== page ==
I’m drawn to stories about people. I hope that my photographs capture the truth of the moment and reveal a different perspective about people and places than what one might expect. To capture everyday life that shows humanity and the human element that allows people to connect with the subject, even if that subject is from the other side of the world.
I want to tell stories that reflect people, culture and news events that might not traditionally be covered and, thus, neither known nor understood. I believe, as photographers, we have deep responsibility to tell the full story of a place and its people. I dreamed of being a war photographer when I was in university because, at the time, I thought there was no greater use of the image or greater purpose than to document war and the consequences of that conflict.
I chose a different path professionally, but photojournalism and photography are core to who I am.
And I grew to understand that, it’s equally, perhaps even more important, to document the other side of conflict and war. We must show the impact of war and conflict, but beyond that tragedy are individual stories about lives led before violence and war, before communities and countries were ripped apart.
People who dream and hope and wish more for their children and future generations. To be able to bring these stories to people through photography, capturing the humanity that connects us regardless of our race, religion, ethnicity, or nationality, is what I hope my photographs tell. I share images from my time in Iraq and people are struck by the contrast between what they see and read and hear in the news and what I show.
I hope that, through this, people are able to reflect on a world beyond war and conflict. Not to forget that this is the reality for many people and those responsible for war and violence and persecution must be held accountable, but rather to understand that there is much more to any one country or people than what we might initially see through stories about war, conflict and pain.
How did you become involved with Heartland Alliance International?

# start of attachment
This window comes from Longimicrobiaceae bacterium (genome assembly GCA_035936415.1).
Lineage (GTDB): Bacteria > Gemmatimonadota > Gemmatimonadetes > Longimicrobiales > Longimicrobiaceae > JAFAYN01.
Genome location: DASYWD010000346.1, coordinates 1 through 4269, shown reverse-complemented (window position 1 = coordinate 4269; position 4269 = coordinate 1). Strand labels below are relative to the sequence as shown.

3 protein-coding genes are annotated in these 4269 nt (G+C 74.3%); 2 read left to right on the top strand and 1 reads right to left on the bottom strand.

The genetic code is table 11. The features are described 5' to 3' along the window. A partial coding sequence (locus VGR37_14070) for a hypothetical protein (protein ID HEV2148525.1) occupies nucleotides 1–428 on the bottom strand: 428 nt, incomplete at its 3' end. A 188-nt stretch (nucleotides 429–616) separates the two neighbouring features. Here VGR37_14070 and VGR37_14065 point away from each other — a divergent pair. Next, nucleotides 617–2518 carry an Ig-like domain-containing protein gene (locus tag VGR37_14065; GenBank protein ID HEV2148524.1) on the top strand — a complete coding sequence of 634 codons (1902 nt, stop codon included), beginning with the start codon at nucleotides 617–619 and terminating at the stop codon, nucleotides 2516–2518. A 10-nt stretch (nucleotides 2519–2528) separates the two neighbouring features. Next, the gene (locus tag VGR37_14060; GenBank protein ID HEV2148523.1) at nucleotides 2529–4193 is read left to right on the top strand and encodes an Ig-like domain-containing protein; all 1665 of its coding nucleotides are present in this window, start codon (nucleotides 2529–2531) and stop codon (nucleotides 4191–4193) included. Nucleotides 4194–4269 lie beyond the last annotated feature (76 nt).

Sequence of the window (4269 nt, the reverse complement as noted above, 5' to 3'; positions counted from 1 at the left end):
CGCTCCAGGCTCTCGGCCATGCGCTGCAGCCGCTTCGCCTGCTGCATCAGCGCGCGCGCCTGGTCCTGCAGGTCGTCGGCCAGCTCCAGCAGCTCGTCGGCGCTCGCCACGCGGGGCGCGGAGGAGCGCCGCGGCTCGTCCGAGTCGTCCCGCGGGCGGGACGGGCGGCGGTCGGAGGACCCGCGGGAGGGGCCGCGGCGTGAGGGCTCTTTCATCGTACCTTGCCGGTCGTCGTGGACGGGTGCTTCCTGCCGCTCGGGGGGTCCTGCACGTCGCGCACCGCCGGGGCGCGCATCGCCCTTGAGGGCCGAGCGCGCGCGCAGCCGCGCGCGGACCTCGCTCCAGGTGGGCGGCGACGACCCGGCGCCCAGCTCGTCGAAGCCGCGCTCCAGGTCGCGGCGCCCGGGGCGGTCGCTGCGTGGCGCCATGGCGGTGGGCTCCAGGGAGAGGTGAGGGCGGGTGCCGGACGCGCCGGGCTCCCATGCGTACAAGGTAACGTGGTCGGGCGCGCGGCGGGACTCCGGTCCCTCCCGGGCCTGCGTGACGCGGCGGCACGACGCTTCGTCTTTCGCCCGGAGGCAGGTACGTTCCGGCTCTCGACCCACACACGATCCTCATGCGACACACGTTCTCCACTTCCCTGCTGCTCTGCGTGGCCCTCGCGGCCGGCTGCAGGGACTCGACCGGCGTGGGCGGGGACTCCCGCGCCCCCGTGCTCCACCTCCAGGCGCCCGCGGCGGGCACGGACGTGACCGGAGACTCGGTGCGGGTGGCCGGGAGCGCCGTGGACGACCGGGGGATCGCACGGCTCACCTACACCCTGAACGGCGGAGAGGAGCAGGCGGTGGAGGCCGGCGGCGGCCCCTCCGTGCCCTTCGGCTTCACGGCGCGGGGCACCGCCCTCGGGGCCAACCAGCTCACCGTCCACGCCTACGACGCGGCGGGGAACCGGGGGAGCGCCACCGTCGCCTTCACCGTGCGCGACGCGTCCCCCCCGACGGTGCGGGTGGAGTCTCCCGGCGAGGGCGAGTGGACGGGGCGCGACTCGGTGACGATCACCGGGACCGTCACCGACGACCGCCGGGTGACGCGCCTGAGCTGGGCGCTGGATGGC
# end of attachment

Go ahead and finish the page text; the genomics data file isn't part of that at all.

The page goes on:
I had left Iraq after helping operationalize Metrography—the first Iraqi Photo Agency and returned to Chicago for rest. Yet, Iraq was still in my heart and mind. I knew I was not yet done with my time there, with my commitment to supporting its people and learning more about the country, its conflicts and history, its people, its culture and its food and music and literature and art.
I visited the Heartland Alliance International website and saw that the organization was looking for a deputy country director in Iraq. In Sulaimani, Iraq, the city that stole my heart in 2010 when I visited on a one-month consultancy.
I applied and within a couple of weeks I was offered the position after may interviews. Soon, I was packed and heading back east to Iraq once again.
Since that time, I also served as Iraq country director for Norwegian Refugee Council and director of monitoring, evaluation and learning for Mercy Corps, also in Iraq.
Describe what a day at your job looks like.
As a country director, the days vary significantly—I usually arrive early to the office with a big cup of coffee in my hand, and by 9 a.m. there is typically a crisis that derails much of the day. I work closely with a team of senior staff as part of the senior management team, who are key partners in directing various operations and program areas day-to-day.
My days are also filled with meetings, both with my senior staff members and externally, with government ministers and senior officials. In Iraq, I would also meet more often than planned with security officials, police and security forces for many reasons, from addressing concerns they might have related to our operations to building relationships to gain access to areas near the front line in critical need of humanitarian aid.